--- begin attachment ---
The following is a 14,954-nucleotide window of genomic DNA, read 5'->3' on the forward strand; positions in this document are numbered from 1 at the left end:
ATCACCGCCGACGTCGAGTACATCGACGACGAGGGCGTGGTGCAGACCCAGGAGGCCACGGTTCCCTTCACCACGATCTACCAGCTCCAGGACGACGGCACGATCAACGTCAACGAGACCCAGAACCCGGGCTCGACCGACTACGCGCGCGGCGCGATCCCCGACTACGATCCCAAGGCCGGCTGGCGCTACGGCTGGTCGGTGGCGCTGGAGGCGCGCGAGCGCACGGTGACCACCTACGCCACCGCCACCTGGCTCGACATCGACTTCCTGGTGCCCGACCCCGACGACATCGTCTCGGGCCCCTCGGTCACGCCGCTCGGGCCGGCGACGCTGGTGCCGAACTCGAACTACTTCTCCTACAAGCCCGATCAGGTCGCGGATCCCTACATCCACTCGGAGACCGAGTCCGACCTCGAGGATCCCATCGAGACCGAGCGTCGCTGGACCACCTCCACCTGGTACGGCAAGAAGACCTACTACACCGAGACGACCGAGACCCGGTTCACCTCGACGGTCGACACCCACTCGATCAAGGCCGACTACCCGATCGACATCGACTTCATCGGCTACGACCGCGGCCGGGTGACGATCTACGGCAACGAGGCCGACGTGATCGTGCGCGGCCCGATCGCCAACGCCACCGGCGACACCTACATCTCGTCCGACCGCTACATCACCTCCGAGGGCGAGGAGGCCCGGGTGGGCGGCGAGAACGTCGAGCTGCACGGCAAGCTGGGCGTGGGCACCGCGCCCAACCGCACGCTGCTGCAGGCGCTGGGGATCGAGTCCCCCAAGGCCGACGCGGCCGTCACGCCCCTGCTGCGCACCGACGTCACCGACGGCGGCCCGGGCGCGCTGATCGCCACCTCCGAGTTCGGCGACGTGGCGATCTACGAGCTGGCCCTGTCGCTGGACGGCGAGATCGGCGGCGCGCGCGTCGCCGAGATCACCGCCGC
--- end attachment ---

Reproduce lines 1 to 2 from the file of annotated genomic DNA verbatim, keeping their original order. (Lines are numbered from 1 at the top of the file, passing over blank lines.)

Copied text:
The following is a 14,954-nucleotide window of genomic DNA, read 5'->3' on the forward strand; positions in this document are numbered from 1 at the left end:
ATCACCGCCGACGTCGAGTACATCGACGACGAGGGCGTGGTGCAGACCCAGGAGGCCACGGTTCCCTTCACCACGATCTACCAGCTCCAGGACGACGGCACGATCAACGTCAACGAGACCCAGAACCCGGGCTCGACCGACTACGCGCGCGGCGCGATCCCCGACTACGATCCCAAGGCCGGCTGGCGCTACGGCTGGTCGGTGGCGCTGGAGGCGCGCGAGCGCACGGTGACCACCTACGCCACCGCCACCTGGCTCGACATCGACTTCCTGGTGCCCGACCCCGACGACATCGTCTCGGGCCCCTCGGTCACGCCGCTCGGGCCGGCGACGCTGGTGCCGAACTCGAACTACTTCTCCTACAAGCCCGATCAGGTCGCGGATCCCTACATCCACTCGGAGACCGAGTCCGACCTCGAGGATCCCATCGAGACCGAGCGTCGCTGGACCACCTCCACCTGGTACGGCAAGAAGACCTACTACACCGAGACGACCGAGACCCGGTTCACCTCGACGGTCGACACCCACTCGATCAAGGCCGACTACCCGATCGACATCGACTTCATCGGCTACGACCGCGGCCGGGTGACGATCTACGGCAACGAGGCCGACGTGATCGTGCGCGGCCCGATCGCCAACGCCACCGGCGACACCTACATCTCGTCCGACCGCTACATCACCTCCGAGGGCGAGGAGGCCCGGGTGGGCGGCGAGAACGTCGAGCTGCACGGCAAGCTGGGCGTGGGCACCGCGCCCAACCGCACGCTGCTGCAGGCGCTGGGGATCGAGTCCCCCAAGGCCGACGCGGCCGTCACGCCCCTGCTGCGCACCGACGTCACCGACGGCGGCCCGGGCGCGCTGATCGCCACCTCCGAGTTCGGCGACGTGGCGATCTACGAGCTGGCCCTGTCGCTGGACGGCGAGATCGGCGGCGCGCGCGTCGCCGAGATCACCGCCGC